You, Too, Can Make a Difference
|"The First Lady of Civil Rights"|
On my desk at work is a card with a quote from Rosa Parks: "To this day, I believe we are here on the planet Earth to live, grow up and do what we can to make this world a better place for all people to enjoy freedom."
My family gave me the card as a source of encouragement for my first day on the new job. It worked. Whenever I feel discouraged, I look at her smiling face and she inspires me.
If she could be brave and stand up for her rights (ironically, by sitting down), then surely I can find the courage to overcome my own obstacles. My obsession with Rosa Parks, who would've been 98 on Friday, dates back to elementary school when I heard her story for the first time.
How could this small woman spark such a big movement? By refusing to give up her seat to a White man on December 1, 1955 in the segregated South, Rosa Parks kicked off the Montgomery Bus Boycott, which became an iconic moment in the Civil Rights Movement. It struck a nerve with me and I'll never forget how I felt that day–like I could also make a difference.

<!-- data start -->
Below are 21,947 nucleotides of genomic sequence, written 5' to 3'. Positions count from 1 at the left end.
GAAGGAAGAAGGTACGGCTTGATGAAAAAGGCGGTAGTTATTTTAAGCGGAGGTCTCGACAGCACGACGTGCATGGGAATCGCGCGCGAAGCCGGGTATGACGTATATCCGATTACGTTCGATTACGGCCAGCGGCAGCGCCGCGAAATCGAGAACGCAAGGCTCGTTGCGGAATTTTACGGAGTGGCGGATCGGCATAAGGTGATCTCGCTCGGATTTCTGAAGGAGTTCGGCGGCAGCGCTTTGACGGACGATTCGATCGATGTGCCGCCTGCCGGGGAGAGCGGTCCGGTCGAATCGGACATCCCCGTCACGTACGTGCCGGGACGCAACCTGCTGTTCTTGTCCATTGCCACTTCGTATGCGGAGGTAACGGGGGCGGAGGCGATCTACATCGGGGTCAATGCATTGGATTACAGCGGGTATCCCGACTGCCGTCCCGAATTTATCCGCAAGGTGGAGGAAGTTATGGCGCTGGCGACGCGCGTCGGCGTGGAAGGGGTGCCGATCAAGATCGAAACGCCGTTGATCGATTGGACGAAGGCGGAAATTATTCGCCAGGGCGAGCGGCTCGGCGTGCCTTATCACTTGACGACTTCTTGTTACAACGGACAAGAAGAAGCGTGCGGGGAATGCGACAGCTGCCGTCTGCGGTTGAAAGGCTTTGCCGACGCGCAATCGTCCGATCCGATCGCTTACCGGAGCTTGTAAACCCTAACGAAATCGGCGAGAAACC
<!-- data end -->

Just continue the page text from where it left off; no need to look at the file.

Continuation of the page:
From that day on, I wrote about Rosa Parks for every Black History Month project, paper, etc. My mom prompted me to broaden my scope and write about other great Black leaders, but my heart was set on Rosa Parks. I aspired to be like her.
If I'm being totally honest, I can admit I'm not doing all I can to "make this world a better place." That's why, one month into the new year, I'm adding yet another resolution: to volunteer more. I think it's important for our young girls to have positive role models in their lives. This is not to say I'm perfect nor am I the world's greatest role model, but I want young girls, especially Black girls, to know they can do whatever they set their minds to–that there are more options in life than shaking their butts in a rap video.
I don't want them to feel ashamed of the color of their skin, like I once was. I want every girl to know she is smart, beautiful and capable of anything. I want them to be confident and I want to help. This Black History Month, I encourage you to find something you're passionate about and do your part to make this world a better, happier and more beautiful place.